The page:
Indexed as:

Travelers Canada v. MacDonald




Travelers Canada, Applicant, and

Douglas MacDonald, Lynne MacDonald, and Budget Rent-A-Car,



[1984] O.J. No. 290


4 C.C.L.I. 313


[1984] I.L.R. 6783


[1984] I.L.R. para. 1-1763 at 6783


24 A.C.W.S. (2d) 300


Action No. 227/84



 Ontario Supreme Court - High Court of Justice

 Toronto Motions Court


Saunders J.


Heard: January 26, 1984.

 Oral judgment: January 26, 1984.

 Judgment: March 13, 1984.


(10 pp.)


A.D. Houston, Q.C. and R. Colautti, for the Applicant.

H. David, for the Respondent Douglas MacDonald.

Mark L. Lyons, for the Respondents Budget Rent-A-Car and General Accident Assurance Company.





1     SAUNDERS J. (Orally):-- This is an application under Rule 612 by an insurer with respect to it's liability under an automobile policy. The source of the issue is an automobile accident that occurred in the state of Michigan in which Lynne MacDonald was severely injured. She was rendered a quadriplegic and will perhaps require medical and therapeutic care for the rest of her life. The applicant had issued a policy of automobile insurance to Douglas MacDonald, the father of Lynne, in which Lynne was named as an occasional driver.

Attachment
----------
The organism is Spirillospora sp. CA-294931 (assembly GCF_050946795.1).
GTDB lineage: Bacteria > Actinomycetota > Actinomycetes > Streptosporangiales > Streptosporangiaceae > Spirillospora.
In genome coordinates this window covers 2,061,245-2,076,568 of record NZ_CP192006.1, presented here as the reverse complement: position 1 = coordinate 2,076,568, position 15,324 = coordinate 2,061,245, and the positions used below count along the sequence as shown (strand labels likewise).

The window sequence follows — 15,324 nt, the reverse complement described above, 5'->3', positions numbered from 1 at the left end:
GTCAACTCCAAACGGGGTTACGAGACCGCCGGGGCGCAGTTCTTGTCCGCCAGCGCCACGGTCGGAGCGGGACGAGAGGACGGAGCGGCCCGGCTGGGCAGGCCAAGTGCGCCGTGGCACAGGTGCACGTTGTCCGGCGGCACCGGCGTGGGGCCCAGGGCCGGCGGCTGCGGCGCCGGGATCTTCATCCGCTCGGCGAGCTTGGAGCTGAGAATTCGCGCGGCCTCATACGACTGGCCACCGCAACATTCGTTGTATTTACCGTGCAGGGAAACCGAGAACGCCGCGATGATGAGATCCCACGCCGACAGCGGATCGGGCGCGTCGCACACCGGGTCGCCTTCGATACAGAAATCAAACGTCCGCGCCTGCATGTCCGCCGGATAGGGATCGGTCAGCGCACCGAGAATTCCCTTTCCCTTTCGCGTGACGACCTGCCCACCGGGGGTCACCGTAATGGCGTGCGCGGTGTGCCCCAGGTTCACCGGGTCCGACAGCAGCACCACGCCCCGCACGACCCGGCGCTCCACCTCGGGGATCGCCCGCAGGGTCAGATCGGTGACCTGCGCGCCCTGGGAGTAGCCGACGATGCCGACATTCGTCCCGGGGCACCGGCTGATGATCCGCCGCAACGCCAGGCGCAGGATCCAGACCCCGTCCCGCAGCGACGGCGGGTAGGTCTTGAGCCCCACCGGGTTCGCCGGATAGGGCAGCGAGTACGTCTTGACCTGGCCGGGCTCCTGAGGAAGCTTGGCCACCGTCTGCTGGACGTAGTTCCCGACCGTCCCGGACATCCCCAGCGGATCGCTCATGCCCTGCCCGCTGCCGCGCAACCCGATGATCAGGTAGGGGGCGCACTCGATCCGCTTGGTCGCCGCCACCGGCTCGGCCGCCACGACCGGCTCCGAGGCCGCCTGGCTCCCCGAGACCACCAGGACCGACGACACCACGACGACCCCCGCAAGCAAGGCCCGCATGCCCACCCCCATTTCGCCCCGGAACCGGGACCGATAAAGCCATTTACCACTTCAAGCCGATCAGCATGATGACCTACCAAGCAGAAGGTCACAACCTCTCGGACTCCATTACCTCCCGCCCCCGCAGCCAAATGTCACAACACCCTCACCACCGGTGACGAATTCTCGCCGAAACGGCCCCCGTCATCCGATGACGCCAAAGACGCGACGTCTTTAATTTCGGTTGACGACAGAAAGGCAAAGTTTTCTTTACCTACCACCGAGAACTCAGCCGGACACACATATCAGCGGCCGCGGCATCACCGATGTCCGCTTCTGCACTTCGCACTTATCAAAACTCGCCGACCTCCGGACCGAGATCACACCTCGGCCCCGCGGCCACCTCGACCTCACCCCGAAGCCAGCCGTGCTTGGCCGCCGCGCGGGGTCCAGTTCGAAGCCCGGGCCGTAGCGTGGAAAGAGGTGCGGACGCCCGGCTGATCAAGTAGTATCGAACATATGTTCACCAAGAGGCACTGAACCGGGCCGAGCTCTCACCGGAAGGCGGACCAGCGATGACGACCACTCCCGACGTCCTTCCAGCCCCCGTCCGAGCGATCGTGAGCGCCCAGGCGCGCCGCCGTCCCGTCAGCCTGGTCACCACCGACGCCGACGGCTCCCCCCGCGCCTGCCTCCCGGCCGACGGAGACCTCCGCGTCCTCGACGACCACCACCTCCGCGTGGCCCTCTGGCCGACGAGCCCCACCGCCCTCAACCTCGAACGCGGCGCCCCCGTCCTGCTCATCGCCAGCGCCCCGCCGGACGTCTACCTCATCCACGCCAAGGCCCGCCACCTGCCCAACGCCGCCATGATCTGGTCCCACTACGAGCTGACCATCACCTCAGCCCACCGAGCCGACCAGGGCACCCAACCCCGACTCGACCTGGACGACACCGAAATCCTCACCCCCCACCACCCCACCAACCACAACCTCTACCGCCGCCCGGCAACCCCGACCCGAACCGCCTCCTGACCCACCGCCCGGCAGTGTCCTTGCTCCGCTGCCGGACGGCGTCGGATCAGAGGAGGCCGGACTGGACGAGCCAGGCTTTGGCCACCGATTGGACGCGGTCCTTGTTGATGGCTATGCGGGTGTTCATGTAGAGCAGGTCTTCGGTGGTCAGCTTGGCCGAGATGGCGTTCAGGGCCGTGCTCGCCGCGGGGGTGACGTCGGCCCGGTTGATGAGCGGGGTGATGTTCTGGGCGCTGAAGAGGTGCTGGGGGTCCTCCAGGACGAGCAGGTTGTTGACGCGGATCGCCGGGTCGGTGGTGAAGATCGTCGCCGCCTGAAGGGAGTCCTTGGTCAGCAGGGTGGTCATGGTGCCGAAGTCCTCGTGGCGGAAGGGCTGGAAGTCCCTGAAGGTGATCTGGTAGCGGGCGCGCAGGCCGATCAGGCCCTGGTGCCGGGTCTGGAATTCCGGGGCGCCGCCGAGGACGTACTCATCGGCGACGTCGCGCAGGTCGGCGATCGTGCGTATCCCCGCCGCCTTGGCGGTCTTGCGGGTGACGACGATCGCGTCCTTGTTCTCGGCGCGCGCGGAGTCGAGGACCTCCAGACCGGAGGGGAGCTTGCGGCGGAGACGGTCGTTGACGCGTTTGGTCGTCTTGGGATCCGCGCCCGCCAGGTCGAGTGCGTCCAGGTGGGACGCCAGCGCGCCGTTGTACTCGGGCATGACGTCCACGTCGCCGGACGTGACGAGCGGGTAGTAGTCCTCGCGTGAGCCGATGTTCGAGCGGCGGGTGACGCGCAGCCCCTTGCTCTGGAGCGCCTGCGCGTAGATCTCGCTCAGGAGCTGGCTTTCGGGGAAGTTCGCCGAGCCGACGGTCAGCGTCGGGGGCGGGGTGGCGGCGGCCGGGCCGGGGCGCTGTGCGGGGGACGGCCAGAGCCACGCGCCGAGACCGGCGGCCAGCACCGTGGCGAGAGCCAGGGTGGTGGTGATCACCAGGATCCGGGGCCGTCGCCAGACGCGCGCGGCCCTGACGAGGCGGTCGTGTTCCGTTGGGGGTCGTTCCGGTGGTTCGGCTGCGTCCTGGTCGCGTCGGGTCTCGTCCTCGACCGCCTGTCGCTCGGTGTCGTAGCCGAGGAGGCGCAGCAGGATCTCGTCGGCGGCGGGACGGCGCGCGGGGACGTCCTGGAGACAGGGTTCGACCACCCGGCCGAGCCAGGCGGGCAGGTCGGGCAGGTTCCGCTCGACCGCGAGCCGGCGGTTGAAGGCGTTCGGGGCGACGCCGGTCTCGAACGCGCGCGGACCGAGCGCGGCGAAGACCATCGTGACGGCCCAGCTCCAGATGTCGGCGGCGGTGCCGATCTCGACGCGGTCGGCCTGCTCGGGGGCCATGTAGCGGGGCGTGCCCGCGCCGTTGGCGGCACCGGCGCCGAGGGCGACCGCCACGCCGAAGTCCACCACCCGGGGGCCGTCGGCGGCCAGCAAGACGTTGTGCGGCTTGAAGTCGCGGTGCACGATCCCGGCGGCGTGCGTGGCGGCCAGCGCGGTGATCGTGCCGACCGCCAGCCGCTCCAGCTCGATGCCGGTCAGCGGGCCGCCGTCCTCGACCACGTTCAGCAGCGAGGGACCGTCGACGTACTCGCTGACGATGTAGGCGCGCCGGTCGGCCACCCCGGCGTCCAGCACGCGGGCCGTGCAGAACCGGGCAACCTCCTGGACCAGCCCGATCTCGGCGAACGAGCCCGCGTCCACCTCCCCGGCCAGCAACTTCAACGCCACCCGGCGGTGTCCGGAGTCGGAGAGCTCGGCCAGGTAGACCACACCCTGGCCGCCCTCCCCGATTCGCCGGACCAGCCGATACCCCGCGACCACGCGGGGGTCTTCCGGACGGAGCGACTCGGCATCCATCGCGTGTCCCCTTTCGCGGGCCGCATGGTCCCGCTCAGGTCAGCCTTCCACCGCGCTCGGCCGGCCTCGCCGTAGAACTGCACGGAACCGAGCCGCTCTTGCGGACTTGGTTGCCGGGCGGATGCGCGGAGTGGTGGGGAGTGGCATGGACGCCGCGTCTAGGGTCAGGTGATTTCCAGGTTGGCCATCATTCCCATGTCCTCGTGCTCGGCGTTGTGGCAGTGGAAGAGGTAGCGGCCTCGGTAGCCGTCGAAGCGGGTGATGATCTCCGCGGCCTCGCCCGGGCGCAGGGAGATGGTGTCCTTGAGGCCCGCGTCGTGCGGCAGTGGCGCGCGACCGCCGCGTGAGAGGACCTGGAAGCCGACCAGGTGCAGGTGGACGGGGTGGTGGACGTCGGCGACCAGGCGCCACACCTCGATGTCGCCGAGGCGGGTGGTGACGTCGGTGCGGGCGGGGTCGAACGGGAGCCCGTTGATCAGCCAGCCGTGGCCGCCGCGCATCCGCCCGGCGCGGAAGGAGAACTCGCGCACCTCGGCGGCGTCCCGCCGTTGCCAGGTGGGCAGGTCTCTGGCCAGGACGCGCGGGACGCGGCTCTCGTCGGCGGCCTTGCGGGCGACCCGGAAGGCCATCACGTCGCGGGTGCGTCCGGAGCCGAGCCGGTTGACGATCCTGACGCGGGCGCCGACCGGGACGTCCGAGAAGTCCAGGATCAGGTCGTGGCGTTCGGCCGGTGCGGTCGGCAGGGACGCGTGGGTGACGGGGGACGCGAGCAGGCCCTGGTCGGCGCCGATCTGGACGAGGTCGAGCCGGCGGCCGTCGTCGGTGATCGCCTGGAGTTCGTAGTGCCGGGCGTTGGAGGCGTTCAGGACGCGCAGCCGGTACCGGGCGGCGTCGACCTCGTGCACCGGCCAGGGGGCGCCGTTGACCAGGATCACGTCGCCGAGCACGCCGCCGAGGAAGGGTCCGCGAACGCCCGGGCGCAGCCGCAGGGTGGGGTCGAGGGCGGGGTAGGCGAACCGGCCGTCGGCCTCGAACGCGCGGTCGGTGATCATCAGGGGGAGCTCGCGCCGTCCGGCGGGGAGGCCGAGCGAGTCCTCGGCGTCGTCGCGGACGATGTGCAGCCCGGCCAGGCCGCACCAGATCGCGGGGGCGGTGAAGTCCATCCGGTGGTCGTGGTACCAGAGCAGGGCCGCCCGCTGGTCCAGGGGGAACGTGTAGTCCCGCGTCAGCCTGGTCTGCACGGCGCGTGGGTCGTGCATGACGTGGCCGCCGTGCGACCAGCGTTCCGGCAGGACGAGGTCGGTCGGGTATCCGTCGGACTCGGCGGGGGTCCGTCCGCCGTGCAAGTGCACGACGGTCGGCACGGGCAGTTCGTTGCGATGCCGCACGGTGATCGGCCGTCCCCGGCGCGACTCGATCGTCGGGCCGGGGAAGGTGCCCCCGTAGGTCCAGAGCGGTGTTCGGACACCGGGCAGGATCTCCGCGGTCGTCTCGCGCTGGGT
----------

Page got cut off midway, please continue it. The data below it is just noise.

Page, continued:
2     At the time of the accident, Lynne was a passenger in a vehicle driven by Herbert L. Nunes and rented from the Respondent Budget Rent-A-Car. Budget Rent-A-Car is insured under a policy issued by the General Accident Assurance Company.

3     At the outset, two preliminary issues were raised by counsel for Budget. It was first submitted that the application did not come within Rule 612 but in my opinion, it does, as being an issue where the rights of the parties depend either upon the construction of an agreement and there are no material facts in dispute or upon undisputed facts and the proper inference from such facts. More importantly, counsel submitted that the determination of the questions raised on the motion would affect the rights of the insurer of Budget who was not before the court. Furthermore, neither the driver of the vehicle or his insurer were made parties to the application.

4     Considering that this motion was launched in September, 1983, that the "no fault benefits" under the applicant's policy in this case of serious injury have been exhausted, and that counsel for Budget had been retained and was appearing on the instructions of General Accident Assurance Company, I considered it appropriate to add General Accident Assurance Company as a respondent to this application without further delay. The issue here has been exposed for a considerable time and there is no prejudice in my view, to dealing with it now.